Oxymorons are words that don’t ordinarily go together—they come across as inherently contradictory. The classic is “jumbo shrimp.” I’ve always liked “congressional ethics”; others prefer “military intelligence.” I held an oxymoron contest one year with students. The co-winners were “study lounge” and “intense apathy.”

Why am I pondering oxymorons this morning? It has to do with the recently failed GOP healthcare fix. It wasn’t really a fix because it left the infrastructure of Obamacare largely intact, fixing virtually nothing, thereby qualifying as an oxymoron in practice.

Those within the GOP who stood firmly against this oxymoron are now being castigated by their fellows. Blame is being cast on the Freedom Caucus for undermining the Trump presidency. They are being told they have to back the president on everything he supports regardless of their own personal views on the efficacy of a proposed bill.

Personally, I’m grateful for those who held to principle, seeing that this bill was not better than what we currently have in Obamacare, and that it could actually be worse in that it undermines more than a temporary resident of the White House—it undermines conservative governing policies.

Yes, President Trump took his lumps with this one, but that’s fine. When you push something wrong, you deserve some lumps.

As is his usual practice, he now distances himself from a failure because . . . well, he simply doesn’t fail. It’s always someone else’s fault.

Here’s where the title of today’s blog comes in. We are in dire need of political honesty, a term that shouldn’t be an oxymoron. What I’m seeing now from some Republicans and/or supposed conservatives is an attempt to shift blame rather dishonestly.

Paul Ryan is the culprit, you see, not Donald Trump. He is the RINO who came up with this failed approach to repeal and replace; Trump is blameless.

Well, I certainly agree that Ryan followed a bad path here. Why he was willing to compromise the pledge Republicans made to wipe out Obamacare is discouraging, to say the least. Yet it’s time for political honesty on the part of those who are excusing Trump.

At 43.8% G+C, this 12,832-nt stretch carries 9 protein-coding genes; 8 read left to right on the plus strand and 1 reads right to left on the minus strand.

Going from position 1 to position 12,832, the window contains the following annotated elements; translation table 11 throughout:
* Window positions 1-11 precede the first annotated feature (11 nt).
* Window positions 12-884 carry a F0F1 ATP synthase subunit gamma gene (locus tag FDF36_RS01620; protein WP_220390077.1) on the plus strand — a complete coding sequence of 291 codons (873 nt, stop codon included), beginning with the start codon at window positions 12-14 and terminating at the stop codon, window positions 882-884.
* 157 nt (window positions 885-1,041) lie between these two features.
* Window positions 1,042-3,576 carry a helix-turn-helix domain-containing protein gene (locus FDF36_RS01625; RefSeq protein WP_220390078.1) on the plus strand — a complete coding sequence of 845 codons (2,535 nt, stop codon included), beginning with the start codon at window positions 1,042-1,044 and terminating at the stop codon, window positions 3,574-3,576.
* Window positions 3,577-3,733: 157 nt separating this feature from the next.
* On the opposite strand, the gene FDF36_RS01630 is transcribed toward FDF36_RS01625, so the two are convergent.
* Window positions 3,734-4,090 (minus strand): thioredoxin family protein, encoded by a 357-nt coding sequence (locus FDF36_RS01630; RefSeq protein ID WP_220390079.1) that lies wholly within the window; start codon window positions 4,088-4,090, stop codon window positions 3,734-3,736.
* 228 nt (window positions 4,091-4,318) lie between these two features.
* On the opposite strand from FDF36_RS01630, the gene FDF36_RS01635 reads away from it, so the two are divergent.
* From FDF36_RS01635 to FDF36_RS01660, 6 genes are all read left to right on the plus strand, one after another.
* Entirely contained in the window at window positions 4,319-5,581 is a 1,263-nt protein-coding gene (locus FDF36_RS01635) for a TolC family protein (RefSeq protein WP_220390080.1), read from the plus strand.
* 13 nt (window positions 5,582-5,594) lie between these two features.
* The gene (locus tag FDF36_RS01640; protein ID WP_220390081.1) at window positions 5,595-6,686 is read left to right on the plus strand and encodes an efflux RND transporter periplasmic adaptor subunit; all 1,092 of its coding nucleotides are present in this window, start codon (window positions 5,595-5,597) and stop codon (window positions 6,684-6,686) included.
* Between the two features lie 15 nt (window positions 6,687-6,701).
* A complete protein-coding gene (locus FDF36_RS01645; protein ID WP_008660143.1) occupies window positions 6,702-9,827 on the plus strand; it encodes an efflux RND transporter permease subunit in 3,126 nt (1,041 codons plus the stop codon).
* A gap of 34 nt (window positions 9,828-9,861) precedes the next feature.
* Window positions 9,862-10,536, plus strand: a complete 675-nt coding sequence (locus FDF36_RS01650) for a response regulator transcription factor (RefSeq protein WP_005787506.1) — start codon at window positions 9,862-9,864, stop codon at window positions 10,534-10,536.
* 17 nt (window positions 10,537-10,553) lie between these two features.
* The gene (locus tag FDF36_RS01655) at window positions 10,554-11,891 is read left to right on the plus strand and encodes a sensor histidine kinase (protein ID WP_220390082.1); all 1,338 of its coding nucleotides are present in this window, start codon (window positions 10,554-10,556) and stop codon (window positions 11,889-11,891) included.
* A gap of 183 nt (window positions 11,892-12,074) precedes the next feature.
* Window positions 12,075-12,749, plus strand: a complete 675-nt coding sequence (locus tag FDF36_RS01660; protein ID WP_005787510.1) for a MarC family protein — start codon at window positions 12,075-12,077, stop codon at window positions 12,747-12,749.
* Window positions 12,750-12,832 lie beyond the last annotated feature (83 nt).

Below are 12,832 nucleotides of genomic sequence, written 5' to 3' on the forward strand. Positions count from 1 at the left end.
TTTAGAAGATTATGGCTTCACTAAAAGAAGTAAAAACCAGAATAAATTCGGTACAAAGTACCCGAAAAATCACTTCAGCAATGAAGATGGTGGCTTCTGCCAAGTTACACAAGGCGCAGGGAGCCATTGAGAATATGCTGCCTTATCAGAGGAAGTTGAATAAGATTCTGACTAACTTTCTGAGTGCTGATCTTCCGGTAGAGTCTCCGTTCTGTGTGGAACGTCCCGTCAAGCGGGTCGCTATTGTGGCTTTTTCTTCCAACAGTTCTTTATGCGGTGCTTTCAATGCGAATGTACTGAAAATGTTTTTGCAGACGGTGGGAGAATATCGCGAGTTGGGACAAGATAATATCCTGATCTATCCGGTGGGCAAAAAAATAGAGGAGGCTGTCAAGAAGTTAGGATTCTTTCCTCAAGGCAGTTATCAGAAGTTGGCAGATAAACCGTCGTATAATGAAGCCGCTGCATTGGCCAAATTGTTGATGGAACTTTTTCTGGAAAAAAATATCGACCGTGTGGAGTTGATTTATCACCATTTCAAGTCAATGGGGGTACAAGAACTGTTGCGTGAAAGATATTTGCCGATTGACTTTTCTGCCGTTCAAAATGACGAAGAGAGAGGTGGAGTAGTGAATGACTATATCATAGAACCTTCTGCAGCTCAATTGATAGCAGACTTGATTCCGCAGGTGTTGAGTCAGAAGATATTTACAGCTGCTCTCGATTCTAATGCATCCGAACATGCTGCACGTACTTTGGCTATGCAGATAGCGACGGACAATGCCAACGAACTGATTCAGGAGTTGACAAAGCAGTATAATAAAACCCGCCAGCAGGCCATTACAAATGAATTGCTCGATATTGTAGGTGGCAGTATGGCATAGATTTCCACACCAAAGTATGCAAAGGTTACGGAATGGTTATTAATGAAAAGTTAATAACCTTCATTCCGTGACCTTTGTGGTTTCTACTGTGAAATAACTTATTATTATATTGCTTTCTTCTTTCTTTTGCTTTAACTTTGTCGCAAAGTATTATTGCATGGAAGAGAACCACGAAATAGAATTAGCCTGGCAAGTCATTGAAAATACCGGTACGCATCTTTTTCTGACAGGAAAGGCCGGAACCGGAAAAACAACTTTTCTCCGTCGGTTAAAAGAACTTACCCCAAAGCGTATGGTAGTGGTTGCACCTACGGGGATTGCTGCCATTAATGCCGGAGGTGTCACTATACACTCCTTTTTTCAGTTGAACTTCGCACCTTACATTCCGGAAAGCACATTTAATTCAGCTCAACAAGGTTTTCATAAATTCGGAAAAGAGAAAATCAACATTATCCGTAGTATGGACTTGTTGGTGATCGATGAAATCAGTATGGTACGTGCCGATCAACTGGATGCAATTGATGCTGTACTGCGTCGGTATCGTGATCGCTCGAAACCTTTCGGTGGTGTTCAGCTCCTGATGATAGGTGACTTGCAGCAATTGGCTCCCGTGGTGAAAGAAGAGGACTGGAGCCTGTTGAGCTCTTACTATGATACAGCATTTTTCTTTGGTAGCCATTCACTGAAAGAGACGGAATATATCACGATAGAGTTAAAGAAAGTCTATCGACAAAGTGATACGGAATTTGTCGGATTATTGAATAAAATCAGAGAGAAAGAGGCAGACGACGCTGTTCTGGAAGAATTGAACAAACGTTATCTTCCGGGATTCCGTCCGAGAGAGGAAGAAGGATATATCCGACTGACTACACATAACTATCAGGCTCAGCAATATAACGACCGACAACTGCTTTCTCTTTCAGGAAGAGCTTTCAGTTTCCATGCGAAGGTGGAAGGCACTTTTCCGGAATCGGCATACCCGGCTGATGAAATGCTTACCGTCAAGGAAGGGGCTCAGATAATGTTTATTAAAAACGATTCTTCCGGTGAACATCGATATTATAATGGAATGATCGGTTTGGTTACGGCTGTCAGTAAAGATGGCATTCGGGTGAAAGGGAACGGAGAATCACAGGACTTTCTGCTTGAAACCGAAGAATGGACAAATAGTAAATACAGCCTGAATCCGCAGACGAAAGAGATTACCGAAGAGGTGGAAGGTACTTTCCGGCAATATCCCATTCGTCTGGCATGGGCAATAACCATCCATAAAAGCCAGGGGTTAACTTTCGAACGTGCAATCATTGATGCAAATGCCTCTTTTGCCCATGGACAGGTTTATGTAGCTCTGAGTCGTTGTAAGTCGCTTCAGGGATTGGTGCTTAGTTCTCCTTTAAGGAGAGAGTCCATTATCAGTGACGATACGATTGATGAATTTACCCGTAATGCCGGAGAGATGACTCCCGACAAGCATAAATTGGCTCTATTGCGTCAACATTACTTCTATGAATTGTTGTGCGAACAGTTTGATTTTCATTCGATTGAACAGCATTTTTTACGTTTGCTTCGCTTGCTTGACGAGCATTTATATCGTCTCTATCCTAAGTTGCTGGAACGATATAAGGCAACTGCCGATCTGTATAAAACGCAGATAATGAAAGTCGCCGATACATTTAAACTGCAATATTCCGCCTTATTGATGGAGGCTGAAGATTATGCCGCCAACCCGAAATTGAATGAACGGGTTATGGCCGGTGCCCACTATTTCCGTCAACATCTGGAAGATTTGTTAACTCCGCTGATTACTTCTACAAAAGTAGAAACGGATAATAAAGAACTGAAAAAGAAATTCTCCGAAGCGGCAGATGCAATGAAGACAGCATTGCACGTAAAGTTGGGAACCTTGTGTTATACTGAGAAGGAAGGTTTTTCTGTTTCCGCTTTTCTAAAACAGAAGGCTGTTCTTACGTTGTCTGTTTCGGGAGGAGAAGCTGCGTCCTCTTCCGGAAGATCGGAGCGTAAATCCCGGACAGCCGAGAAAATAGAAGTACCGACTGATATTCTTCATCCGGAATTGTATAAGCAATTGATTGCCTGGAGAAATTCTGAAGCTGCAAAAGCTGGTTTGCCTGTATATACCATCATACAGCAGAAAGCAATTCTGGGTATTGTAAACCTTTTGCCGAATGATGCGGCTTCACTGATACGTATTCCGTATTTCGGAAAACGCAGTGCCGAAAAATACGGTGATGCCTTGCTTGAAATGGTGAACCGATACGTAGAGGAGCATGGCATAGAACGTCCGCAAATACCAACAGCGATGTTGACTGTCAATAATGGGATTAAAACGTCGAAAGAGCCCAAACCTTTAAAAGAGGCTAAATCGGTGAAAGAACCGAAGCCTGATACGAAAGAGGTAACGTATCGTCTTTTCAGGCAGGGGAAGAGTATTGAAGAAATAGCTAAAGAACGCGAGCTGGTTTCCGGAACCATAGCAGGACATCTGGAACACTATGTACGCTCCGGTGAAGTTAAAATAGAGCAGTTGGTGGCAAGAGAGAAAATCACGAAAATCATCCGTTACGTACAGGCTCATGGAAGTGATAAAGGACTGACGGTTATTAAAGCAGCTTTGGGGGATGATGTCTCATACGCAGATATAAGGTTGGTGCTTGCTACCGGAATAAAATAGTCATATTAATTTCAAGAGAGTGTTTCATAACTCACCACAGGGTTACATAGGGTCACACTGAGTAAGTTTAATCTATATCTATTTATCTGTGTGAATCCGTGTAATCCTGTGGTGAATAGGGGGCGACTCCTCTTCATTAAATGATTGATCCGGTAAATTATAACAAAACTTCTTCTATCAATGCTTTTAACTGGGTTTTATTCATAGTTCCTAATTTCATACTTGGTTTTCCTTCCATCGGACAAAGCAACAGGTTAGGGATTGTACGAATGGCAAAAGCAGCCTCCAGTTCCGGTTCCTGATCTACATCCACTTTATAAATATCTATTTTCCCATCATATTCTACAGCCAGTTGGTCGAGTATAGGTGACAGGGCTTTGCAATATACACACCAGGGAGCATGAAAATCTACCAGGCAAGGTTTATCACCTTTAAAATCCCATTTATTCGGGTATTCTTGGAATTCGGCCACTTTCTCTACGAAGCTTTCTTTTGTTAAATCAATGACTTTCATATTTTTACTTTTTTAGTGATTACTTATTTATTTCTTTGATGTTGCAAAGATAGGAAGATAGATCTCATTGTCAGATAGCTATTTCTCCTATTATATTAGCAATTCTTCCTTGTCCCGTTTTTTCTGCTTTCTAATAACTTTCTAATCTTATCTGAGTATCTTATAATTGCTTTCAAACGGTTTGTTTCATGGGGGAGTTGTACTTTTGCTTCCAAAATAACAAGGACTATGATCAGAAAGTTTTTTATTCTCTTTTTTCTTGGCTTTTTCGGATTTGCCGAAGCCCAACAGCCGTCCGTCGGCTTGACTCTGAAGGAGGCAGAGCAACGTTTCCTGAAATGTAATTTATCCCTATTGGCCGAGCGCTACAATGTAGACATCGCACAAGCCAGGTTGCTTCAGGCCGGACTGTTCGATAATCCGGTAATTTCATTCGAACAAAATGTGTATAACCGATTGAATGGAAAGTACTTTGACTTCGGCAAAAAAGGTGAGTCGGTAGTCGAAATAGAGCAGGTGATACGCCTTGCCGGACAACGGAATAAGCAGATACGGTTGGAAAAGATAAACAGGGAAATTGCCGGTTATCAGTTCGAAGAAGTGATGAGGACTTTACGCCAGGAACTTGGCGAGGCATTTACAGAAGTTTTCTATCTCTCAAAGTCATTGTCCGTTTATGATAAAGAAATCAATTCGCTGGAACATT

The president was just as much on board with this failure as Ryan was, yet Trump’s most stalwart defenders refuse to acknowledge it. How do they look past his open advocacy for the proposed bill? How do they ignore that his self-appointed proxy, Steve Bannon, went to the Freedom Caucus and told them they had no choice but to vote for this bill?

After the bill went down to inglorious defeat without even a vote, he was all aTwitter, ranting against those who held to principle. Now he’s saying he can get a better deal working with Democrats.

Right. Can you imagine what kind of compromise would come from that?

Donald Trump owns this just as much as Paul Ryan. But don’t tell AlwaysTrumpers that. They have become blind and deaf to his shortcomings.

He’s now trying to change the subject.

He’s the captain, regardless of what his defenders want us to believe. If you are upset at Ryan and see nothing amiss in what Trump did with this phony bill, political honesty is missing. If Ryan is to blame for it, so is Trump.

Please stop the dishonesty. Don’t be a walking oxymoron.

By the way, Democrats are playing this as a win, but let’s keep one thing in mind.

We’re all losers with Obamacare. It’s time for a genuine repeal and a principled plan for replacement.